Unfortunately, Chavous’s piece seems more aspirational than reality‐based, as is often the case in education policy. “We must try to make schools and teachers accountable,” he seems to be saying. “Heaven knows the states won’t do it!”
The need to deal in reality is why Mr. Chavous’ main concern—getting school choice—is so crucial. Government schooling will never be fundamentally changed because those who would be held accountable—teachers, administrators, bureaucrats—have by far the most motivation to be involved in education politics, the greatest ability to organize, and hence the biggest store of political power. Their livelihoods, after all, are at stake. And what do they want? What we’d all probably like: as much pay as possible with as little accountability.
The only way to end employee domination of education is to fundamentally change the system: instead of having politics control schooling, let parents control education money so they can take their children out of schools they don’t like and put them into those they do. Don’t force them to undertake the endless, hopeless warfare of having to form coalitions, try to get politicians’ ears, spur politicians to move and, if they can ever get decent changes, then force them to constantly fight to keep the reforms against opponents with full‐time lobbyists and political machines. No, let them vote with their feet, right away, and get their children the education they need.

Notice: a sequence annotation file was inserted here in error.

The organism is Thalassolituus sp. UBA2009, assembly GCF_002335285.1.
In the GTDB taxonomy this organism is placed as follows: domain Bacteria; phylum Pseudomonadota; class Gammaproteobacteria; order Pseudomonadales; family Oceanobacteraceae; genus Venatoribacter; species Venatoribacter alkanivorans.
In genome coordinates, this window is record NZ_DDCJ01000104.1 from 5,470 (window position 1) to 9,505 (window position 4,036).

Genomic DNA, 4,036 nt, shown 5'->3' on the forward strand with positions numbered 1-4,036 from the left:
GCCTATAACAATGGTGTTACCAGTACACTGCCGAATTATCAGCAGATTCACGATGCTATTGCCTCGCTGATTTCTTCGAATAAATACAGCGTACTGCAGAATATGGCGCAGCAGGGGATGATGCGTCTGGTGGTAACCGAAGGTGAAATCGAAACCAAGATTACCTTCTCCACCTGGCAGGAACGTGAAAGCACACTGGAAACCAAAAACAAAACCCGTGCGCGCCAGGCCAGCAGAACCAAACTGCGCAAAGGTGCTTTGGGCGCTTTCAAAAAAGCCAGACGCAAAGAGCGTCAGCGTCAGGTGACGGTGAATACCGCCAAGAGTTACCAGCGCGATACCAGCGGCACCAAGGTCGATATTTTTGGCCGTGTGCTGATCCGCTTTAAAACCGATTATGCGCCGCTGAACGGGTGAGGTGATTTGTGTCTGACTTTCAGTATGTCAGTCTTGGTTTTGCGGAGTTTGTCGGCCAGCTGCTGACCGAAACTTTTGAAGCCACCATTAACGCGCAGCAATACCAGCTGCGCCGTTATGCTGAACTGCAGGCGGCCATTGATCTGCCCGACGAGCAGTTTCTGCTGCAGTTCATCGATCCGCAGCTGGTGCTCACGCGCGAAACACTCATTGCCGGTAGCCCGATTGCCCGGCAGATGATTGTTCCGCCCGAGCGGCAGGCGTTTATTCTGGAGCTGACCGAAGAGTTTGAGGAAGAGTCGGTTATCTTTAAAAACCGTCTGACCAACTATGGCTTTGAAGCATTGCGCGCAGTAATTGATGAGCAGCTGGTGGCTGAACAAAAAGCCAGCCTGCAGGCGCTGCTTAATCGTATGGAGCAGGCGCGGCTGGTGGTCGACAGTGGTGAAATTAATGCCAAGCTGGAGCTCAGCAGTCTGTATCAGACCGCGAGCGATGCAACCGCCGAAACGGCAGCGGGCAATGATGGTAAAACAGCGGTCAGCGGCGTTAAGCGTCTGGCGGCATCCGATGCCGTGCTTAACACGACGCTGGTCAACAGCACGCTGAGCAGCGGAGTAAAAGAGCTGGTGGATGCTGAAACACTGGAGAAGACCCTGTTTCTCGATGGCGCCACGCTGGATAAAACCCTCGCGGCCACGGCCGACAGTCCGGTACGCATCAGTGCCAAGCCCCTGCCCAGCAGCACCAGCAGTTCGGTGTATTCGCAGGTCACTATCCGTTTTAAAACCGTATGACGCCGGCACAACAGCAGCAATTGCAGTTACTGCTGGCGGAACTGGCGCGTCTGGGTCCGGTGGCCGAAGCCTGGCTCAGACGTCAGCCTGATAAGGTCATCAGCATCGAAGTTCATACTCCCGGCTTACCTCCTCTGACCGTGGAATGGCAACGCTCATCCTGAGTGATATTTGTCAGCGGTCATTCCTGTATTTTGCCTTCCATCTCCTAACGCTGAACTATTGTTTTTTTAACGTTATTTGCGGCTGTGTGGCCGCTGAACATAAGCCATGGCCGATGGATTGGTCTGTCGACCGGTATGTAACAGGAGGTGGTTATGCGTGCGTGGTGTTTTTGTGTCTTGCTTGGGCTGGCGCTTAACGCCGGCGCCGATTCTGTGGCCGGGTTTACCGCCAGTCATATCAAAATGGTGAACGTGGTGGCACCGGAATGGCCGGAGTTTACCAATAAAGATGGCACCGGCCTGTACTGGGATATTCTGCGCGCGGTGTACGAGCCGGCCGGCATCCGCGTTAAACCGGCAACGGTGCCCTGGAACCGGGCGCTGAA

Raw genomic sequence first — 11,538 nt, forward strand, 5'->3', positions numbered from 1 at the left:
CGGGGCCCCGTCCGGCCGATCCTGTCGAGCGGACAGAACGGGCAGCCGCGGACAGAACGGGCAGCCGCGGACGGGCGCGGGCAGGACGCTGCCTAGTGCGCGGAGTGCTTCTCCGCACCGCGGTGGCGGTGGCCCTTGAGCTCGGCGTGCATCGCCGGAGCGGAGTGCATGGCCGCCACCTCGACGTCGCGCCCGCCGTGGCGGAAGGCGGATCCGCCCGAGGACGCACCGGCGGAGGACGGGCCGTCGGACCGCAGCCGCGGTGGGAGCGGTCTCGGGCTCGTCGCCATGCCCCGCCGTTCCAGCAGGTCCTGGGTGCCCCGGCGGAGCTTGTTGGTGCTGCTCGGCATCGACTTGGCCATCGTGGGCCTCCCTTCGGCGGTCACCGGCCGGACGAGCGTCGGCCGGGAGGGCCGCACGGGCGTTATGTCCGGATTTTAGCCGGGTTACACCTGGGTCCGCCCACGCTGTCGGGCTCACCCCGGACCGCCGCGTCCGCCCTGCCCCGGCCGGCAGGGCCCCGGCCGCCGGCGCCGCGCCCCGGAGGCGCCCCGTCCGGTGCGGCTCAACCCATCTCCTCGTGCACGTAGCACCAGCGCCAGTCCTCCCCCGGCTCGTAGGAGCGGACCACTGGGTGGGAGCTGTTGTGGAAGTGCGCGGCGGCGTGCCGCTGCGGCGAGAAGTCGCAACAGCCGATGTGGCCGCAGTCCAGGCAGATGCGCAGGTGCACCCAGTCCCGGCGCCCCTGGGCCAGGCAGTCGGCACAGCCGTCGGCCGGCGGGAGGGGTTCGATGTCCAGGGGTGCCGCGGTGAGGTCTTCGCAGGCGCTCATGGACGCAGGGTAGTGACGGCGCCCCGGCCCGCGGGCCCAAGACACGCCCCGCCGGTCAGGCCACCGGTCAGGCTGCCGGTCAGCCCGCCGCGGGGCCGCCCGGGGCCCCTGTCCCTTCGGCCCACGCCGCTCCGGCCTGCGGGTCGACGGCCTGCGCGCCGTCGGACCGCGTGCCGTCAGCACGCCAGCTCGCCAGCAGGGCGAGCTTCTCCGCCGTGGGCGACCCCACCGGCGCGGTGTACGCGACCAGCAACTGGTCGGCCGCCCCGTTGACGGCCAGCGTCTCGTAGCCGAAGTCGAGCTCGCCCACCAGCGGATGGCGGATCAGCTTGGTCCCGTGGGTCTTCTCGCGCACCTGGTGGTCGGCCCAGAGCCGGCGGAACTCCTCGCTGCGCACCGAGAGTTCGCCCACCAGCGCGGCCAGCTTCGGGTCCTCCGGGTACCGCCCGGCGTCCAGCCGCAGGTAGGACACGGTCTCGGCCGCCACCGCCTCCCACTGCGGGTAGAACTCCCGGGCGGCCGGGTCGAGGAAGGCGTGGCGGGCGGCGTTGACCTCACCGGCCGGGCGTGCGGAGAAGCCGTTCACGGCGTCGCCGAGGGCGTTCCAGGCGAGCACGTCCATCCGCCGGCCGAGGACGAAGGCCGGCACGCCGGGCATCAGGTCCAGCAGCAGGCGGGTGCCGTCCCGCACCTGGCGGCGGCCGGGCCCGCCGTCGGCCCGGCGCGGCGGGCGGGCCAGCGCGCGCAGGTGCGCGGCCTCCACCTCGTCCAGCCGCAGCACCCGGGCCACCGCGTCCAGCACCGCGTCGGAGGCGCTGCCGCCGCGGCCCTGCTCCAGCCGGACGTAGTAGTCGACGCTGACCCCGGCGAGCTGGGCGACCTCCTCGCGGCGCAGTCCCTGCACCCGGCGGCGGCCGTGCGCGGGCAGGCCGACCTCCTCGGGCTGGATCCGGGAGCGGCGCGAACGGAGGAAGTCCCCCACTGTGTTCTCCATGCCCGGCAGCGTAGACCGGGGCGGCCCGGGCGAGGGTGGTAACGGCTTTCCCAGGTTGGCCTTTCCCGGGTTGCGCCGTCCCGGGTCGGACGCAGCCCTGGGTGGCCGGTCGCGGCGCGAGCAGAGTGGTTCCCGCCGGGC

NCLB is, by most indications, an abject failure, and the very nature of government schooling doomed it to be so.
Yesterday, Juan Carlos Hidalgo pointed out that Colombian president Juan Manuel Santos became the latest world leader to recognize the need to rethink the prohibitionist policies that allow powerful drug traffickers to flourish. Santos called for a new approach to “take away the violent profit that comes with drug trafficking” and that governments around the world, including the United States, the United Kingdom, and the European Union, need to debate legalizing select drugs, such as cocaine.
From Colombia to Mexico, the drug war rages on. Despite two decades of U.S.-aided efforts to eradicate drug‐related violence in Colombia, the problem persists. Indeed, the trickle‐down effects from Mexico southward now threaten to engulf Guatemala. Costa Rica, Honduras, and El Salvador are all experiencing alarming homicide rates at least partially related to drug trafficking. To address these spikes in violence and stem the flow of drugs, the United States has spent billions of dollars in Mexico and throughout Latin America. Sadly, there is little evidence that this policy has been successful, and the evidence mounts that it has been an outright failure.
A new policy is needed to stem the violence and consequences of the Mexican drug cartels pervasive power. In a new study released today, Ted Galen Carpenter, senior fellow, argues that the only lasting, effective strategy for dealing with Mexico’s drug violence is to defund the Mexican drug cartels. “The United States could substantially defund these cartels,” says Carpenter, “through the full legalization (including manufacture and sale) of currently illegal drugs.”
The new study, “Undermining Mexico’s Dangerous Drug Cartels,” is available here.
Tune in to the live stream at www.cato.org/live of the Cato Institute conference, “Ending the Global War on Drugs,” from 9:05 am to 6:15 pm ET today.
Join the conversation on Twitter with the hashtag #EndDrugWar, and follow live tweets from the conference in English from @CatoInstitute, in Spanish from @ElCatoEnCorto, and in Portuguese from @OrdemLivre.